And yet men tend to be the ones with little choice in the matter. Almost 15% of men say they were forced to relocate due to pressure from family, while just over one in ten (11%) say they relocated due to pressure from society. Conversely, more women (19%) say they relocated because of pressure from their partner/spouse than men (12%).
Relocating expands our social circles
An impressive six in ten people who have relocated say it allowed them to expand their social circles. A not-insignificant sliver of them (10%) even managed to reconnect with their old friends after relocating. Women seem to be better at this friend thing than men, with almost two-thirds of them being able to make new friends after relocating (compared to just over three in five men).
Relocating exceeds our expectations
People earning under £15,000 per year are most likely to say they expect to get into debt after relocating.
Reality brings good news. There was no marked difference between wage brackets when it comes to experiencing a financial loss after relocating. Although, if you earn between £15- £25,000, you may be spending slightly more money compared to other earners (it's minimal, mind).
The best news, though, belongs to people earning over £35,000. We found these earners were actually able to report a financial boost after relocating compared to other earners.
Give relocating a whirl; the added stress is worth the new friends and extra cash.
Getting a promotion
Quelle surprise – a promotion brings with it a boost in finances (45% of us who got one say so). And yet, while just over four in ten Brits say their financial situation needs a change for the better, only 6% of us state that getting a promotion is a major life goal over the next five years. What gives?
Pile on the promotion stress
One reason might be the added stress that promotions bring. You've got new responsibilities and a new job description, after all, and navigating all that newness can take some getting used to.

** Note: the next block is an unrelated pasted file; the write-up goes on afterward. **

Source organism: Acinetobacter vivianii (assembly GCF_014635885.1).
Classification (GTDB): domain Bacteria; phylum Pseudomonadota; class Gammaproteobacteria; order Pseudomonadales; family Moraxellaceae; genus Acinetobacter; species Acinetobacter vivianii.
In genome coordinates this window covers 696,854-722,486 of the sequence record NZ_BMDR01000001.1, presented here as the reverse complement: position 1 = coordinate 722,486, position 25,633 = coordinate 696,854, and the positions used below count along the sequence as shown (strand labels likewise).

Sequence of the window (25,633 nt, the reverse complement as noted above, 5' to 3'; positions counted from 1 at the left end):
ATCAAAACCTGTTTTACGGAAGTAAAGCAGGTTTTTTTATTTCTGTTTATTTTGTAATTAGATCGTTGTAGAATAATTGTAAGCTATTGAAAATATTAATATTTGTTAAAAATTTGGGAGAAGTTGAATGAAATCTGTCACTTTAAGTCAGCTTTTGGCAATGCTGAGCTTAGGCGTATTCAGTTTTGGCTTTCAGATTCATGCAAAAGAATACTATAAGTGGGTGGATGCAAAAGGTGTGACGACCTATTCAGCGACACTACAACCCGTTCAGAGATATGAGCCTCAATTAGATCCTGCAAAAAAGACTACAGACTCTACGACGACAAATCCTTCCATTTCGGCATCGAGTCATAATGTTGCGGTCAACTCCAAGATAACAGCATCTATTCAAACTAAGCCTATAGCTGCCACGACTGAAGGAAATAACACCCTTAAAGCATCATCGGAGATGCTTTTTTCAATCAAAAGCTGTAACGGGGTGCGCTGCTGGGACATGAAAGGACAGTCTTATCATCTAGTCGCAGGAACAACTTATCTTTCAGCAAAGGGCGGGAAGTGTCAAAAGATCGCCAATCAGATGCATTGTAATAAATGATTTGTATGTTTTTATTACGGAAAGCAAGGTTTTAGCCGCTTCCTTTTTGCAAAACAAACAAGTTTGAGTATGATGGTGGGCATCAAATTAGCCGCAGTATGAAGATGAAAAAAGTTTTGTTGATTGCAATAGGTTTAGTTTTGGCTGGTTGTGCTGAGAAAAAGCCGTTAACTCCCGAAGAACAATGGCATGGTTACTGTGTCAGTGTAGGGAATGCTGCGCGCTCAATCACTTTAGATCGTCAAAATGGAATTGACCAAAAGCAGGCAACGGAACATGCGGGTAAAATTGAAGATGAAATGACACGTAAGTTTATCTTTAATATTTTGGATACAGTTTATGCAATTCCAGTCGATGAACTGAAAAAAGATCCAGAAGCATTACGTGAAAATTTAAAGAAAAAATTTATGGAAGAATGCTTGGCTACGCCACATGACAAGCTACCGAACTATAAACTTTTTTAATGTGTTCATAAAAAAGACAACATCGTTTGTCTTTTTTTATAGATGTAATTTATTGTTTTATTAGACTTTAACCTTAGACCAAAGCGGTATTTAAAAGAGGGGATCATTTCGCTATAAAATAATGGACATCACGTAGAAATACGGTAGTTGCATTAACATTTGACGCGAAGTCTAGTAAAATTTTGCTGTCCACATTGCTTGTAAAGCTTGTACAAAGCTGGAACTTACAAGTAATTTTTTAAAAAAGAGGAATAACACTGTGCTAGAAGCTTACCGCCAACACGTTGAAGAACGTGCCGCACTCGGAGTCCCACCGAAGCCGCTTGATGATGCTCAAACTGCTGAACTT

Almost a fifth of Britons who have managed to nab a promotion say they get more stressed afterwards, with people in the Greater London area feeling the worst about themselves.
Promotions are overwhelmingly good
That's not to say you shouldn't strive to get that bump up the company ranks.
In fact, there's every reason you should push yourself to reach your full potential. According to go-getters who managed to secure a promotion, the top three impacts of getting a promotion are all positive: we get a boost in finances (46%), we become happier with life (45%) and we feel better about ourselves (42%).
Britain is not financially savvy
You'd think that with the cash injection that comes with a promotion, we'd be able to squirrel more away for a rainy day.
Not so. Barely a fifth of Britons who haven't had a promotion yet say they'd would put more money into their savings if they got one. We're doing just the opposite, in fact, with almost one in every 40 Brits going into debt immediately after a promotion (men more so than women, with 4% of men going into debt versus just 1% of women).
While the odd splurge is expected after a money windfall, we can't help thinking something's gone awry here.
Strive for better and get the promotion you deserve – but watch that spending afterwards.
Going travelling* is second on the list of things we'd like to do within the next five years. So, what makes spreading our wings so appealing? (And no, "for the 'gram" isn't the only reason).
Just over one in six Brits say their motivation for having gone travelling is to experience something new while almost a quarter of us expect to make new friends while doing so.
Strengthening relationships through travel
But does reality live up to expectations? Broadly yes.
We found that traveling – extensive travelling, that is, not just a two-week holiday – makes us happier with almost seven in ten British travellers reporting they were happy with life in the months after a good romp across the world.
We also form stronger relationships when we travel, with three in ten of us making new friends when we travel alone and one in ten of us reconnecting with old friends on our longer travels.
Travelling is expensive
As we jet across the world (or slum it on a clattering cross-country train because it's "more picturesque") it's inevitable we're taking a hit to our wallets. That last-minute cave dive tour, going nuts on a Pan-Asian buffet or taking a spontaneous trip to Amsterdam don't come for free.
What you might not have realised is how much travel costs when you're back in good ol'Blighty. Over half of women who go travelling spend more money in the six months immediately after a trip than men (of which only 43% spend more after travel).
That said, more men report getting into post-travel debt than women (16% of men versus 12% of women) so maybe it's all swings and roundabouts?
Go forth and travel; the stronger friendships and new experiences are unbeatable.
* We asked our survey participants both about general travelling and about travelling alone; in some cases, the statistics represent a combined figure.